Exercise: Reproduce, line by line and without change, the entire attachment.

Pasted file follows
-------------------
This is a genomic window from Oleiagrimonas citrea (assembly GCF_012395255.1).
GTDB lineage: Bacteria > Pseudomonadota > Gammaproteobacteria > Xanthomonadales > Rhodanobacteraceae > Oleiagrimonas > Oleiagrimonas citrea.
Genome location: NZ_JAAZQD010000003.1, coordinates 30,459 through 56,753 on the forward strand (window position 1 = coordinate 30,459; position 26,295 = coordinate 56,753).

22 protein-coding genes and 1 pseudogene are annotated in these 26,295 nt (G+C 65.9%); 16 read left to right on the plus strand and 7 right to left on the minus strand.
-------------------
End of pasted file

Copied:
This is a genomic window from Oleiagrimonas citrea (assembly GCF_012395255.1).
GTDB lineage: Bacteria > Pseudomonadota > Gammaproteobacteria > Xanthomonadales > Rhodanobacteraceae > Oleiagrimonas > Oleiagrimonas citrea.
Genome location: NZ_JAAZQD010000003.1, coordinates 30,459 through 56,753 on the forward strand (window position 1 = coordinate 30,459; position 26,295 = coordinate 56,753).

22 protein-coding genes and 1 pseudogene are annotated in these 26,295 nt (G+C 65.9%); 16 read left to right on the plus strand and 7 right to left on the minus strand.